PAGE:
We all handled the Covid situation in different ways. For NZ-based brewery and distillery, Good George, the answer was simply to be tongue in cheek and say: “For F*cks Sake”.
How Good George came to be – Beer & Cider
Good George came to life when a bunch of friends got together and decided, after years in hospitality and brewing, it was time to create their own beverages.
The primary motivation was to show people how great beer can be, to convert drinkers from the norm, and to have a bit of fun along the way. The idea is that beverages shouldn’t be bland, full of chemicals, mass-produced and boring.
The team also wanted complete control of the process—looking after all parts of the journey from tank to table. They complete all processes in-house —all brewing, distilling, bottling, canning and packaging. The Good George sales and marketing teams support production, as do quality control laboratory, warehousing, delivery drivers, and Good George venues scattered throughout Aotearoa, New Zealand. As Damon Youdale from Good George explains, ‘Being able to control the whole process ensures we can always produce and deliver our products to the high standards as intended by our brewers and distillers’.
Initially, Good George began by brewing craft beers and ciders—which were so successful that, within a few years, they added a distillery to expand into gins and vodkas. Everything was ticking along nicely until 2020, when Covid hit. Like everyone, it was time to batten down the hatches for the duration. But when Covid hit for a second time, the team at Good George decided to express what everyone was thinking. They released the aptly named ‘For F*cks Sake’ Gin.
Good George Gin Campaign
‘The campaign was around capturing the feeling at the time. It was a frustrated, Bugger not this again feeling’, explains Damon. ‘Covid was an event unlike anything we’d experienced before, which touched and affected everyone’. The team reacted quickly; the product was on the shelf within just a few days.
Allan Cave of Drunk Design is the creative behind the Good George brand. As Damon explains, ‘We have had a longstanding relationship with Allan. He greatly understands our business, our tone of voice and style’. For this project, Allan had a smaller budget and a somewhat tighter timeline to work with (try: days). For this reason, he decided on a type-based approach for the label.
Sustainability is important to the team at Good George. For example, they have partnered with Sustainable Coastlines to help clean up litter from New Zealand beaches. In line with this thinking, a key consideration for Good George when choosing a print supply partner—was not only their ability to deliver—but also their ability to deliver using sustainable practices. As it happens, Wrapt Labels heavily commits to this through a programme of reduced waste, energy, and use of chemicals—plus the changeover to environmentally friendly consumables.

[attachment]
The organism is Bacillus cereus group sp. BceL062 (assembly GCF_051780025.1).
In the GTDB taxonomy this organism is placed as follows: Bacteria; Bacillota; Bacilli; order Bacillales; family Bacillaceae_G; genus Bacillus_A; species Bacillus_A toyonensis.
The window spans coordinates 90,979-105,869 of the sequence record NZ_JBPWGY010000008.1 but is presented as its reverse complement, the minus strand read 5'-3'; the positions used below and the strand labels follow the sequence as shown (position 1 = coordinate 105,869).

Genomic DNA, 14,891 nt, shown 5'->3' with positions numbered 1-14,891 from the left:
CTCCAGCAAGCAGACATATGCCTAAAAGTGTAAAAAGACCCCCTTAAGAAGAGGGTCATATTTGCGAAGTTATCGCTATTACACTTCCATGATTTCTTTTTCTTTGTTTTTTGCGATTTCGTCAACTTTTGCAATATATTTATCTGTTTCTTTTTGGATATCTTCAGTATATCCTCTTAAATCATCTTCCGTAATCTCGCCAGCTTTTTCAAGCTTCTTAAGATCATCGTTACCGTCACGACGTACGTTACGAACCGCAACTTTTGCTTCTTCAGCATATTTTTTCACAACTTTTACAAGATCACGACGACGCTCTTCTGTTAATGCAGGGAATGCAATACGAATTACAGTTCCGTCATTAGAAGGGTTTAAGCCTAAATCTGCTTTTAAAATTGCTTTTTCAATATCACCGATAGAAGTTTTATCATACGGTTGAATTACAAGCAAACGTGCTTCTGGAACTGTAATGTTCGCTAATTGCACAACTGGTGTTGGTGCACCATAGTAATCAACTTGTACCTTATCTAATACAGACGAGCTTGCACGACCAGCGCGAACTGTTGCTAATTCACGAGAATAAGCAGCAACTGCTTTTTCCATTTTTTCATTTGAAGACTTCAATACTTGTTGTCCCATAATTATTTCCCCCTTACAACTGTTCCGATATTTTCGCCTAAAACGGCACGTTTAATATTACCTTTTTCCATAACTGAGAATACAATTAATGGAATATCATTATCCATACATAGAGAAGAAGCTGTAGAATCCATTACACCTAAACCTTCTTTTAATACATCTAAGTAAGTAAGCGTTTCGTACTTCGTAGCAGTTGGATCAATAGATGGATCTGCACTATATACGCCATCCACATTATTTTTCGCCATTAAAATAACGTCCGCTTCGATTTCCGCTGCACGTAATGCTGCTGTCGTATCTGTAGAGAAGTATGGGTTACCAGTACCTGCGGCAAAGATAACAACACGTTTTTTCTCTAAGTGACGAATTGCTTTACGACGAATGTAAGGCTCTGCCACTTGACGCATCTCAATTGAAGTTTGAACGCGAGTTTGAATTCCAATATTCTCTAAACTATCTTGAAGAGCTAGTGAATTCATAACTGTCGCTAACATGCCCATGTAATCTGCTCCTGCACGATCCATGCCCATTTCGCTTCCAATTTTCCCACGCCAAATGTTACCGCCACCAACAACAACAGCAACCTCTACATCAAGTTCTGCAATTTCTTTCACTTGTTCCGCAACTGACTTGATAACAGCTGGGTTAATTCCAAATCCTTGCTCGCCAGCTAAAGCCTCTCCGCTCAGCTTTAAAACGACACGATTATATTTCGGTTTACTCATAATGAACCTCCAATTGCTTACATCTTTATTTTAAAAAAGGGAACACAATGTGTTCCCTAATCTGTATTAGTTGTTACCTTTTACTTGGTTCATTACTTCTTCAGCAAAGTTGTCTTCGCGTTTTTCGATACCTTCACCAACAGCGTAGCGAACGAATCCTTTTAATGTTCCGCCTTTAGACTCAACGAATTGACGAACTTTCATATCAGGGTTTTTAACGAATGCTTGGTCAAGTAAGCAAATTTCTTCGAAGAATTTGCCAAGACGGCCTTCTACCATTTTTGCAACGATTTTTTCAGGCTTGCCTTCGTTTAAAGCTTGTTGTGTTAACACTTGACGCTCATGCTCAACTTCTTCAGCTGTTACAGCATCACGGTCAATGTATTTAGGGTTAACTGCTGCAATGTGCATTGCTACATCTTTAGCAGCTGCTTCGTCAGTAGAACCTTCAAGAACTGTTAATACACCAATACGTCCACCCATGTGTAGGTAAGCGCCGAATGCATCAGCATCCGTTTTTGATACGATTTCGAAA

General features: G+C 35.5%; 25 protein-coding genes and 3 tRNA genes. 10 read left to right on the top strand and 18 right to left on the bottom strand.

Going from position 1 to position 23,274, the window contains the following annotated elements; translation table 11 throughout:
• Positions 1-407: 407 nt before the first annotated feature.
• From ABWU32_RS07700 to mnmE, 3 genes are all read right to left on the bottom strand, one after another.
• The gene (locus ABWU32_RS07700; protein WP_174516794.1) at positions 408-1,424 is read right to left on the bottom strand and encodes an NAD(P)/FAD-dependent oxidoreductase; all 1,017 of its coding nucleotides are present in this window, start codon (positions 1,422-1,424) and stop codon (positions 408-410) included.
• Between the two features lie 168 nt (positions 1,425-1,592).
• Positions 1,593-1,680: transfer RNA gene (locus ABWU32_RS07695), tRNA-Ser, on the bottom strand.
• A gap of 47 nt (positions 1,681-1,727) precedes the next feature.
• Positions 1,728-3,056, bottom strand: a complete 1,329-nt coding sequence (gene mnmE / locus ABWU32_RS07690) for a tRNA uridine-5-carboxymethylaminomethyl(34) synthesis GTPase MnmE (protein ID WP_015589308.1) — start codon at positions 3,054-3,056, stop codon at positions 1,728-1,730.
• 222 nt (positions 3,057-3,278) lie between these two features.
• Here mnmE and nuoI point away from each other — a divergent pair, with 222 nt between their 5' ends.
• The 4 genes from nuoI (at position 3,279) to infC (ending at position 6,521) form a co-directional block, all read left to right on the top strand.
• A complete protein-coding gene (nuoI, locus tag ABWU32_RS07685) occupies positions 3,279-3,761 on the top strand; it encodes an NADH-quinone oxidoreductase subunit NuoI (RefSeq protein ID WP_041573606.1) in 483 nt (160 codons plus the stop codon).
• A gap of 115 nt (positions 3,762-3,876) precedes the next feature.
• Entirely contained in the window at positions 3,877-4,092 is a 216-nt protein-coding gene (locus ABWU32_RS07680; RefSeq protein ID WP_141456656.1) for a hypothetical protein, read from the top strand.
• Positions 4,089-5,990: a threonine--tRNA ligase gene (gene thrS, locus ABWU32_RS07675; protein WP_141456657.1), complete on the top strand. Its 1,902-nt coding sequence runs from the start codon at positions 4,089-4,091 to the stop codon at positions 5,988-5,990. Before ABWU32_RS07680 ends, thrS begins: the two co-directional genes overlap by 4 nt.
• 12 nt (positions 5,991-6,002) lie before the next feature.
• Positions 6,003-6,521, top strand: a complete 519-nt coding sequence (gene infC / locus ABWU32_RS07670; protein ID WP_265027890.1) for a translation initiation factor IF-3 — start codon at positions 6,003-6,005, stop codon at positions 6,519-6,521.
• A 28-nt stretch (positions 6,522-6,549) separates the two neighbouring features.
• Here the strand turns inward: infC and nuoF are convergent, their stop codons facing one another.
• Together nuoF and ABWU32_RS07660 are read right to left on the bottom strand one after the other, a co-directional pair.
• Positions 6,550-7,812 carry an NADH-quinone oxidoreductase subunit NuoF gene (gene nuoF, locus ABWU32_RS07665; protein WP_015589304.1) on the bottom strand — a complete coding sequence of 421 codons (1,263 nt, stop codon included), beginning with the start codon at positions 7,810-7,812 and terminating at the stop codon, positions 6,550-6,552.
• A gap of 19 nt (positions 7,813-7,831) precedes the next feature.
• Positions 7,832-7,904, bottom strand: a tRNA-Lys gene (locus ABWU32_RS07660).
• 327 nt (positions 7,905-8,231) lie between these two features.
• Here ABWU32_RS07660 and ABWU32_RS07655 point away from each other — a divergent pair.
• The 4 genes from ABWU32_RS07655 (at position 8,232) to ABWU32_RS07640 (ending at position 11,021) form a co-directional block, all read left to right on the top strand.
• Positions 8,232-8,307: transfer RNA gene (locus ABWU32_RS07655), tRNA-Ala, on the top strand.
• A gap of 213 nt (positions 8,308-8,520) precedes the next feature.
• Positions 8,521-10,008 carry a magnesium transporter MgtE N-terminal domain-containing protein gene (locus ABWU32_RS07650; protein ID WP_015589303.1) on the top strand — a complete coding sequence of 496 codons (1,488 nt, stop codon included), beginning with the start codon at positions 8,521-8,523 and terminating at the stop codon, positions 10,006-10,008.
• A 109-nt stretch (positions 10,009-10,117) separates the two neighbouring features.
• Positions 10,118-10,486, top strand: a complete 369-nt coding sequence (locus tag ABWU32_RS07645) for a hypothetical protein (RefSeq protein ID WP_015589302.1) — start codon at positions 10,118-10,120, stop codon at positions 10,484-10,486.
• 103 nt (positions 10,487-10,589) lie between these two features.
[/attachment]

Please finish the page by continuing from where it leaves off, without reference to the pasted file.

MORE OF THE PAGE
The challenge was delivering a cost-effective label that reflected the quality of the product—within the timeframe. As Chris Wise, account manager at Wrapt, explains, ‘We initially explored uncoated adhesive stocks, such as those used for wine labels, and were thinking of combining these with foiling—but this was not achievable within the time and budgetary constraints. So, we rethought the approach and decided instead to work in reverse.
Instead of foiling onto a stock, we used a foil-based stock and overprinted the colour’. The chosen stock was BJ Ball Yenom Metallised Silver, digitally printed on an HP Indigo using the Color-Logic System. Color-Logic expands the colour capability of compatible digital presses, in this case, the HP Indigo. This allowed printing directly onto the foil stock.
Wrapt then laminated the labels to provide a protective seal, and printed a digital gloss build-up over the main lettering.
The final labels were contour-cut and supplied to Good George on rolls to facilitate application during the bottling process.
Chris from Wrapt explains, ‘We thought the concept and design was such a great idea and would provide a good laugh once it was released and on the shelves. It was awesome to be part of producing such a beautiful label’.
ANATOMY OF THE ARTWORK
01. BJ Ball Yenom Metallised Silver stock—the silver stock removes the need for a hot-stamp foil.
02. White digitally printed directly onto the stock creating an underlay for the colour.
03. Digital CMYK (black + off-white/cream) printed over the white underlay—with knocked out areas where the special orange will print (below).
04. A special booster orange is printed over the areas knocked out of the white underlay—i.e.: directly onto the stock—creating a copper colour.
05. A digital gloss build-up (indicated by the Cyan) is laid down over the main text areas. The magenta keyline represents the contour cut.
06. The completed label.
All parties were delighted with the final result. Damon of Good George adds, ‘It’s been one of our best-selling gins and has gone viral via social media’. Subsequently, Good George has employed similar ideas for other Gins in the range.
2022 saw the release of ‘What’s F*cking Next’ Gin, which uses the same base design, and more recently ‘Piss Off Putin’ Vodka—the label says it all: ‘There’s a lot of good people putting up with a lot of shit right now thanks to one guy. We may be miles away on the other side of the world, but we know an opportunity to do some good when we see it’.
Importantly, this ‘be good, do good’ attitude is not simply about a brand story. To date, $50,000, all the profit from the sale of ‘Piss Off Putin’, has been donated to the Red Cross to help the humanitarian crisis unfolding in Ukraine.
‘It’s a small drop in a crisis that is far from over, but a little bit can go a long way. We’ve sold out of ‘Piss Off Putin’ Vodka, but if you managed to get your hands on a bottle—pour yourself a Moscow Mule, a White Russian, or a Piss Off Putin-tini—and raise a glass!’